Time to praise what is probably the finest Rock band Kansas City has ever produced, The Rainmakers. They were all excellent musicians and this band was blessed a brilliant songwriter, plus they were an outstanding live act, to boot. They started off as the trio Steve, Bob & Rich (Steve Phillips—lead guitar; Bob Walkenhorst—vocals and snare drum; Rich Ruth—bass), but when they signed with Mercury Records in the mid-'80s, they added drummer Pat Tomek (that's him wearing the specs in this photo, along with Steve, Bob and Rich, left to right, naturally), and frontman Walkenhorst switched to rhythm guitar.
I often compare this band to R.E.M. because these guys SHOULD have been every bit as big as R.E.M. is, and they appealed to more or less the same audience as R.E.M. does. Sadly, Mercury/Polygram failed to support this band at all, thus they never attained the heights that their Georgia rivals did, despite that fact that The Rainmakers would blow R.E.M. off ANY stage, and Bob Walkenhorst is a far more prolific songwriter than the overly-serious Michael Stipe. BW's writing style is steeped more in humor, yet with a social conscience, all the same, and these guys were a bit edgier than the rather wimpy band that was recently inducted into the Rock 'N' Roll Hall of Fame. Sorry to break this to you, R.E.M. fans—Da Rainmakers are a helluva lot more fun to listen to!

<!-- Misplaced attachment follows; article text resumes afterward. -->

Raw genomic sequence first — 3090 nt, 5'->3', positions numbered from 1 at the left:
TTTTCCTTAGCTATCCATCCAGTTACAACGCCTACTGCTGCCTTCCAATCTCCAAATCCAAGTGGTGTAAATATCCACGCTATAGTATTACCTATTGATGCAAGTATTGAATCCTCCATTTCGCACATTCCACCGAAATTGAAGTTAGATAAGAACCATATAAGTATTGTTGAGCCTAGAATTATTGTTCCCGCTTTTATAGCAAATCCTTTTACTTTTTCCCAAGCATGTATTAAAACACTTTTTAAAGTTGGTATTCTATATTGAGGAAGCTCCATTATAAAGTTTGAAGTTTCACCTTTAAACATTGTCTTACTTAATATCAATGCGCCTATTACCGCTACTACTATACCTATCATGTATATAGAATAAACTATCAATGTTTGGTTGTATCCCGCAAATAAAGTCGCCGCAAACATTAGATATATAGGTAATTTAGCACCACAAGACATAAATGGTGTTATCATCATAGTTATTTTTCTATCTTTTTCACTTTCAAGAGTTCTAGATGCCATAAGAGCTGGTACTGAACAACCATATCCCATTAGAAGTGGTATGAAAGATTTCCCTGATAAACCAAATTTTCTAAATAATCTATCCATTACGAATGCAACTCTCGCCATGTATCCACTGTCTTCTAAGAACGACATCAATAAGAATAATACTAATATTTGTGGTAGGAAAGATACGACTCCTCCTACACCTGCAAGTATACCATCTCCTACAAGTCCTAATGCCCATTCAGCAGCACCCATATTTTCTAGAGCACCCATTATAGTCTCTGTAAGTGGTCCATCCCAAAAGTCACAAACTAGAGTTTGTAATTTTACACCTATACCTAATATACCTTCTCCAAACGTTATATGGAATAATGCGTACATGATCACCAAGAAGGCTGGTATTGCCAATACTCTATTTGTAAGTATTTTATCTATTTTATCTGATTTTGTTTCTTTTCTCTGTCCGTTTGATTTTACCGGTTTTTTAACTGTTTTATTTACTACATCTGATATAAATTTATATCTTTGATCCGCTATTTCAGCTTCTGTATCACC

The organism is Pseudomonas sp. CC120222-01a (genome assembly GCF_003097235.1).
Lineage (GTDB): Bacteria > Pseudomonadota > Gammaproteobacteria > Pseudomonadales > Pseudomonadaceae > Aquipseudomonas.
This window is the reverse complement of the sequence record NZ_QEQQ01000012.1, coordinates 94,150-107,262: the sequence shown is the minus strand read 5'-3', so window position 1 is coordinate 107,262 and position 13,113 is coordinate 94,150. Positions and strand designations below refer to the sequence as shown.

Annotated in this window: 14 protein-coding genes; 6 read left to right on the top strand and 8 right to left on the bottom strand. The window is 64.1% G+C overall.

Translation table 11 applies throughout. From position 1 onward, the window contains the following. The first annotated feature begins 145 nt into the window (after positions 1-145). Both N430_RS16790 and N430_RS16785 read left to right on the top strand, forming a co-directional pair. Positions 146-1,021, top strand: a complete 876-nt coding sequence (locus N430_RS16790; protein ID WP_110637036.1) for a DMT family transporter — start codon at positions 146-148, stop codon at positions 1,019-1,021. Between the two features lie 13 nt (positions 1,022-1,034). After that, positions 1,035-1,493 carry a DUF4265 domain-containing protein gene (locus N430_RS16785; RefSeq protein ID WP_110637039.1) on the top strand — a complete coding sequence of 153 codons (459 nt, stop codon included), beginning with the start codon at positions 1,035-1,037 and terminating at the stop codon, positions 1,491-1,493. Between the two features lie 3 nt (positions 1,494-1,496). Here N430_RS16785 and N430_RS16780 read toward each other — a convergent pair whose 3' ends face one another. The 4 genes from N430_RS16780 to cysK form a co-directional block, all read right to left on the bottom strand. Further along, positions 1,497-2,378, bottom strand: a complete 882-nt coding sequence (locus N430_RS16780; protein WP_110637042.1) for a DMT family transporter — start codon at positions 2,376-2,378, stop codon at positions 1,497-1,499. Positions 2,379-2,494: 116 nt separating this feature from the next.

Their most famous song is arguably "Let My People Go-Go", off their first album in 1986, which even garnered some airplay on MTV back in the day, as did "Downstream" from the same LP. Trust me, there's much much more to this band, and here's just a brief sampling of Bob Walkenhorst's witty and insightful lyrics:
—"If heaven is guilt, no sex and no show, then I'm not sure that I really wanna go..." (from "The Wages Of Sin")
—"You can still see the ghosts, but you can't see the sense--why they let the monkey go, and blamed the monkey wrench..." (from "Rockin' At The T-Dance")
—"...and if you've ever seen that L.A. scene, man, you know it ain't no Jan & Dean..." (from "Snakedance")
—"...we make love to people that we don't even like..." (from "Small Circles")
—"Well, we picked up Harry Truman floatin' down from Independence...we said 'What about The Bomb--are you sorry that you did it?'...he said, 'pass me that bottle and mind yer own bidness..." (from "Downstream")
And my personal favorite:—"The generation that would change the world is still looking for its car keys..." (from "Drinkin' On The Job")
One little oddity about this band was/is their popularity in Scandinavia, of all places. There was a time during the '90s when my good friend The Swedish Chef had easier access to Rainmakers CDs than yours truly did right here in the ol' heartland! Their live CD Oslo-Wichita was partially recorded in the capital of Norway, too.
My top five Rainmakers tunes:
1) "Big Fat Blonde" (1986) It's sexist as all get-out, but I love it, anyway!
2) "Tornado of Love" (1987) I haven't been in one of these in about eight years, but I'm itching to do it again...
3) "Rockin' At The T-Dance" (1986) Thinly-veiled tune about the 1981 K.C. Hyatt Hotel skywalks tragedy.
4) "Reckoning Day" (1989) All-purpose rant song about most anything that chafes your hiney...
5) "Snakedance" (1987) "Show these folks a good time," indeed!
Long live Steve, Bob & Rich (& Pat), and screw R.E.M.!